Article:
Lithium iron phosphate batteries
Lithium iron phosphate is used for the cathode. The advantages of lithium iron phosphate batteries are that their structure does not break down easily even when heat is generated inside, they are highly safe, and they cost less to manufacture than manganese lithium-ion batteries because they use iron as a raw material. However, their voltage is lower than other lithium-ion batteries.
Ternary lithium-ion batteries
In order to reduce the amount of cobalt used, these batteries are made using three materials: cobalt, nickel, and manganese. Today, many of this type of battery have a higher percentage nickel. While their voltage is slightly lower than that of cobalt and manganese lithium-ion batteries, their manufacturing cost is lower. However, there are still challenges to using cobalt, nickel, and manganese as practical materials, such as difficulty in synthesizing each material and poor stability.
4. What is the difference between lead-acid batteries and lithium-ion batteries?
In addition to lithium-ion batteries, there are other types of batteries that can be recharged. Among them, lead-acid batteries have a long history of being used for more than 100 years, and even now that new batteries such as lithium-ion batteries have been developed, they continue to be used as automobile batteries.
Differences between lead-acid and lithium-ion batteries
Lead-acid batteries use lead as the material for the cathode and anode, making them very inexpensive to produce compared to lithium-ion batteries. However, because lead is heavier than other metals, the batteries themselves are heavy. There are other disadvantages as well, such as the fact that the voltage can only be increased to 2 V, and self-discharge is large.
Why lead-acid batteries are still in use
Even so, the reasons why automobile batteries are not replaced with high-performance secondary batteries such as lithium-ion batteries are that they are just inexpensive and are highly reliable batteries based on technology that is pretty much completely established at this point. Automobiles take advantage of these characteristics of lead-acid batteries, and a system has been put in place to recycle them. Trying to replace these with a new type of battery would mean having to rethink things right from the circuit design, and manufacturers don’t want to spend extra money when lead-acid batteries are doing good enough at the moment.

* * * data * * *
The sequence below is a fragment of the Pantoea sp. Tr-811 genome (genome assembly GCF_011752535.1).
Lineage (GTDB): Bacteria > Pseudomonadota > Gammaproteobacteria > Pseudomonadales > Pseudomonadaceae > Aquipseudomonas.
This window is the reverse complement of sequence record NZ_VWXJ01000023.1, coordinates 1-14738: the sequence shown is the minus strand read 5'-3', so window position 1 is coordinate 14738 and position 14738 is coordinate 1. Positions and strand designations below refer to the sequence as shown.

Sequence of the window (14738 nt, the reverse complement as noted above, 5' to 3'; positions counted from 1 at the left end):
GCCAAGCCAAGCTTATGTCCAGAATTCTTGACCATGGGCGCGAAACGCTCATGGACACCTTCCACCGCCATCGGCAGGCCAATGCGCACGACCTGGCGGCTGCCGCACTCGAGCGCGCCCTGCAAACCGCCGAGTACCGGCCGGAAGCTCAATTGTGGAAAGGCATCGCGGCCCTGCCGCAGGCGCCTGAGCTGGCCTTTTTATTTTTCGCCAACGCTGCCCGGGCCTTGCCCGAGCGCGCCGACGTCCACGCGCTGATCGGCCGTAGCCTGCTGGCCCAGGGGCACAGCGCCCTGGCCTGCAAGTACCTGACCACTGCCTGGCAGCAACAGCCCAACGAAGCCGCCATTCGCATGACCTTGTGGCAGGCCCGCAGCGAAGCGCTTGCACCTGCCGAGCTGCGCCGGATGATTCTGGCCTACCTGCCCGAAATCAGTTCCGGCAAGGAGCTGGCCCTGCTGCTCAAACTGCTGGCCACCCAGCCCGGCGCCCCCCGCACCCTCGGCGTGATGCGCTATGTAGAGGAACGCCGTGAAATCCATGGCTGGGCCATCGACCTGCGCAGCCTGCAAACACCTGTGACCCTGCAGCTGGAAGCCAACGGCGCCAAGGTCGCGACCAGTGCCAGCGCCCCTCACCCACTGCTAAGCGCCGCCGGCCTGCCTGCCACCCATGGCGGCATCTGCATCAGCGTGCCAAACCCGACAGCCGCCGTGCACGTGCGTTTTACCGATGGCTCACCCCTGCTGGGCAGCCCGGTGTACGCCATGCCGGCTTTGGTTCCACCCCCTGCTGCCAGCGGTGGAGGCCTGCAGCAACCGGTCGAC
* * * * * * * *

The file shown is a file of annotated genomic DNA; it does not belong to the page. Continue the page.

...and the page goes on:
However, lithium-ion batteries have already been adopted as secondary batteries used to drive motors in electric vehicles and hybrid vehicles. So, it may be that lead-acid batteries are no longer used even in regular automobiles in the future.
5. In what fields are lithium-ion batteries used?
Lithium-ion batteries, first commercialized for consumer goods in the early 1990s, were used to make video cameras smaller and lighter. After that, one manufacturer after another adopted them for mobile phones, which were expanding in popularity at the time, causing demand to spread quickly. Lithium-ion batteries are now used in various fields throughout our daily lives, including smartphones and laptops, as well as electric vehicles and electric bicycles.
6. How safe are lithium-ion batteries?
The whole idea behind batteries is that they are, in a word, canned energy. Lithium-ion batteries, which store energy at a high density per unit volume, require more safety considerations than other types of batteries. Moreover, since they use a flammable organic solvent, they need to be handled more carefully than other batteries that use an aqueous solution.
The most important thing to avoid is an internal short circuit. An internal short circuit is a condition that occurs when a force applied from outside deforms the battery, causing the cathode and anode to connect directly. When the current concentrates at this connection, the temperature rises, and the battery itself ignites, which can lead to a major accident. Even the smallest impurities may cause an internal short circuit by contaminating the inside of a battery. It is therefore essential to have an accident prevention feature such as providing a protective circuit so that an excessive current does not flow in the battery.
In addition, it is important to control the temperature of the battery itself, such as by using a cooling device to keep the battery use environment at no more than 60°C. A variety of methods have been conceived to improve safety, such as having the separator, a membrane that separates the cathode from the anode, completely shut out the space between the cathode from the anode when the temperature rises above a certain level.
As explained in this article, lithium-ion batteries, which are smaller, lighter, and have higher performance than conventional secondary batteries, are likely to continue to be used throughout our lives. Part 2 looks at how lithium-ion batteries are actually used.
- Part 5: How do lithium-ion batteries contribute to the realization of a sustainable society? A look at the benefits of replacing lead-acid batteries, recycling methods, and the possibilities for the future
- Part 4: What are solid-state batteries? An expert explains the basics, how they differ from conventional batteries, and the possibility of practical application.
- Part 3: Even a Nobel Prize! The history of the spread of lithium-ion batteries